Light-Dark-Related Changes in the Serotonin Uptake Molecular Complex in Rat Brain: Involvement in Antidepressant Action

  • Giorgio Racagni
  • Alessandra C. Rovescalli
  • Roberto Galimberti
  • Marco Riva
  • Nicoletta Brunello
Chapter

Abstract

Clinical studies have clearly indicated that acute episodes and relapses of major depressive illness are characterized by a rhythmic cycle during the year, their incidence being highest during the spring and autumn.1 In addition, circadian modifications in the mood of depressed patients and in the efficacy of antidepressive therapies have been observed2–4 together with disruption or desynchronization of hormonal circadian patterns.5 Based on the above observations, it has been postulated that in those depressed patients susceptible to seasonal bouts of the illness, a circadian and/or seasonal desynchronization occurs and may be corrected by antidepressant drugs1,6 or light therapy.4

Keywords

Depression Cage Serotonin Norepinephrine Tricyclic 

Preview

Unable to display preview. Download preview PDF.

Unable to display preview. Download preview PDF.

References

  1. 1.
    Wehr TA, Wirz-Justice A. Circadian rhythm mechanisms in affective illness and in antidepressant drug reaction. Pharmacopsychiatry 1982; 15: 31–39.CrossRefGoogle Scholar
  2. 2.
    Goodwin FK, Wirz-Justice A, Wehr TA. Evidence that the pathology of depression and the mechanism of action of antidepressant drugs involve alterations in circadian rhythms. Adv Biochem Psychopharmacol 1982; 32: 1–11.PubMedGoogle Scholar
  3. 3.
    Herrmann L. Circadian rhythm, depression, antidepressants, single dose. Pharmacopsychiatry 1984; 17: 69–70.PubMedCrossRefGoogle Scholar
  4. 4.
    Lewy AJ, Sack RL, Miller LS, et al. Antidepressant and circadian phase-shifting effects of light. Science 1987; 235: 352–354.PubMedCrossRefGoogle Scholar
  5. 5.
    Leonard BE. Neurotransmitter receptors, endocrine responses and the biological substrates of depression: a review. Hum Psychopharmacol 1986; 1: 3–21.CrossRefGoogle Scholar
  6. 6.
    Wirz-Justice A, Kafka MS, Naber D, et al. Circadian rhythms in rat brain alpha- and beta-adrenergic receptors are modified by chronic imipramine. Life Sci 1980, 27: 341–347.PubMedCrossRefGoogle Scholar
  7. 7.
    Langer SZ, Zariflan E, Briley M, et al. High affinity binding of 3H-imipramine in brain and platelets and its relevance to the biochemistry of affective disorders. Life Sci 1981; 29: 211–220.PubMedCrossRefGoogle Scholar
  8. 8.
    Langer SZ, Moret C, Raisman R, et al. High affinity 3H-imipramine binding in rat hypothalamus: association with uptake of serotonin but not of norepinephrine. Science 1980; 210: 1133–1135.PubMedCrossRefGoogle Scholar
  9. 9.
    Mocchetti I, Brunello N, Racagni G. Ontogenetic study of 3H-imipramine binding sites and serotonin uptake system: indication of possible interdependence. Eur J Pharmacol 1982; 83: 151–152.PubMedCrossRefGoogle Scholar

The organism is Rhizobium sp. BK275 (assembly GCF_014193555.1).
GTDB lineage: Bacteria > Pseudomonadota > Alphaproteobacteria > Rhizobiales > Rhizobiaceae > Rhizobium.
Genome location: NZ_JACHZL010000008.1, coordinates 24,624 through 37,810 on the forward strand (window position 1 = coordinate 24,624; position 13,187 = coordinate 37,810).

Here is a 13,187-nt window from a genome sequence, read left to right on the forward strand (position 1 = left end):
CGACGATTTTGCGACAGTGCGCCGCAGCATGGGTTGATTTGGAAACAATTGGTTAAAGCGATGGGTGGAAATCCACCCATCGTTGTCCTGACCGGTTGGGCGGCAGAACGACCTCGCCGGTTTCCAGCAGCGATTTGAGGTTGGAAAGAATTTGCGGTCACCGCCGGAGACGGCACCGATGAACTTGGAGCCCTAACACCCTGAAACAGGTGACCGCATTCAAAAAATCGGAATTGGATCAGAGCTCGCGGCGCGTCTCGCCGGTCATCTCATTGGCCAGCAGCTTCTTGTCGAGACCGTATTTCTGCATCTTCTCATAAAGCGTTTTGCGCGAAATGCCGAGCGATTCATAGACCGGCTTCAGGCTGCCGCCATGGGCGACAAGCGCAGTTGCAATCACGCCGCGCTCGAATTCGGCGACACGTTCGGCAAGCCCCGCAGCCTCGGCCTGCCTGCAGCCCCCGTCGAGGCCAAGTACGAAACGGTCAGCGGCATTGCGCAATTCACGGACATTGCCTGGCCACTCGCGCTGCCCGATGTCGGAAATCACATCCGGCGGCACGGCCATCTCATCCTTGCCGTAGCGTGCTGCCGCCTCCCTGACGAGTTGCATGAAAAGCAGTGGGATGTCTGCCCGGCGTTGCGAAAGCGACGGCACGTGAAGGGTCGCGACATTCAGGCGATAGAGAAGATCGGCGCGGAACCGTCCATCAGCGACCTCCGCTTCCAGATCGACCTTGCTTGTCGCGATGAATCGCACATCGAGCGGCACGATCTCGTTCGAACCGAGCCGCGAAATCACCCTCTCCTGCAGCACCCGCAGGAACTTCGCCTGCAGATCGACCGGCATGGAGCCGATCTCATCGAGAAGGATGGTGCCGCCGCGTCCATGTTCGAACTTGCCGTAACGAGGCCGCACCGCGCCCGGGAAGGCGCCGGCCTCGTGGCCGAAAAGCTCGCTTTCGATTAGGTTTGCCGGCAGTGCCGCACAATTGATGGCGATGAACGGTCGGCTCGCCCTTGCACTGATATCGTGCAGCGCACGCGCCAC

10. 10.
    Brunello N, Riva M, Volterra A, et al. Age-related changes in 5-HT uptake and [3H]imipramine binding sites in rat cerebral cortex. Eur J Pharmacol 1985; 110: 393–394.PubMedCrossRefGoogle Scholar
  11. 11.
    Langer SZ, Raisman R. Binding of 3H-imipramine and 3H-desipramine as biochemical tools for studies in depression. Neuropharmacology 1983; 22: 407–413.PubMedCrossRefGoogle Scholar
  12. 12.
    Arora RC, Kregel L, Meltzer HY. Seasonal variation of serotonin uptake in normal controls and depressed patients. Biol Psychiatry 1984; 19: 795–804.PubMedGoogle Scholar
  13. 13.
    Whitaker PM, Warsh JJ, Stancer HC, et al. Seasonal variation in platelet 3H-imipramine binding: comparable values in control and depressed populations. Psychiatr Res 1984; 11: 127–131.CrossRefGoogle Scholar
  14. 14.
    Egrise D, Rubistein M, Schoutens A. Seasonal variation of platelet serotonin uptake and 3H-imipramine binding in normal and depressed subjects. Biol Psychiatry 1986; 21: 283–292.PubMedCrossRefGoogle Scholar
  15. 15.
    Baumann PA, Maitre L. Blockade of presynaptic alpha-receptors and of amine uptake in the rat brain by the antidepressant mianserin. Naunyn Schmiedebergs Arch Pharmacol 1977; 300: 31–37.PubMedCrossRefGoogle Scholar
  16. 16.
    Campbell IC, Durcan MJ, Wirz-Justice A, et al. Circadian rhythms in brain adrenergic receptors and the influence of mood-modifying drugs. In Schou JS, Geisler A, Norn S (eds): Drug Receptors and Dynamic processes in Cells. Copenhagen: Munksgaard, 1986; 269–285.Google Scholar
  17. 17.
    Brunello N, Rovescalli AC, Riva M, et al. Lack of serotonergic modulation on 3H-imipramine binding sites in basal conditions and during prolonged treatment with desmethylimipramine. Psychopharmacol Bull 1986; 22: 931–936.PubMedGoogle Scholar
  18. 18.
    Brunello N, Riva M, Volterra A, et al. Effect of some tricyclic antidepressants on 3H-imipramine binding and serotonin uptake in rat cerebral cortex after prolonged treatment. Fundam Clin Pharmacol 1987; 1: 327–333.PubMedCrossRefGoogle Scholar
  19. 19.
    Habert E, Graham D, Langer SZ. Solubilization and characterization of the 5-hydroxytryptamine transporter complex from rat cerebral cortical membranes. Eur J Pharmacol 1986; 122: 197–204.PubMedCrossRefGoogle Scholar

Copyright information

© Springer-Verlag New York Inc. 1989

Authors and Affiliations

  • Giorgio Racagni
  • Alessandra C. Rovescalli
  • Roberto Galimberti
  • Marco Riva
  • Nicoletta Brunello

There are no affiliations available

Personalised recommendations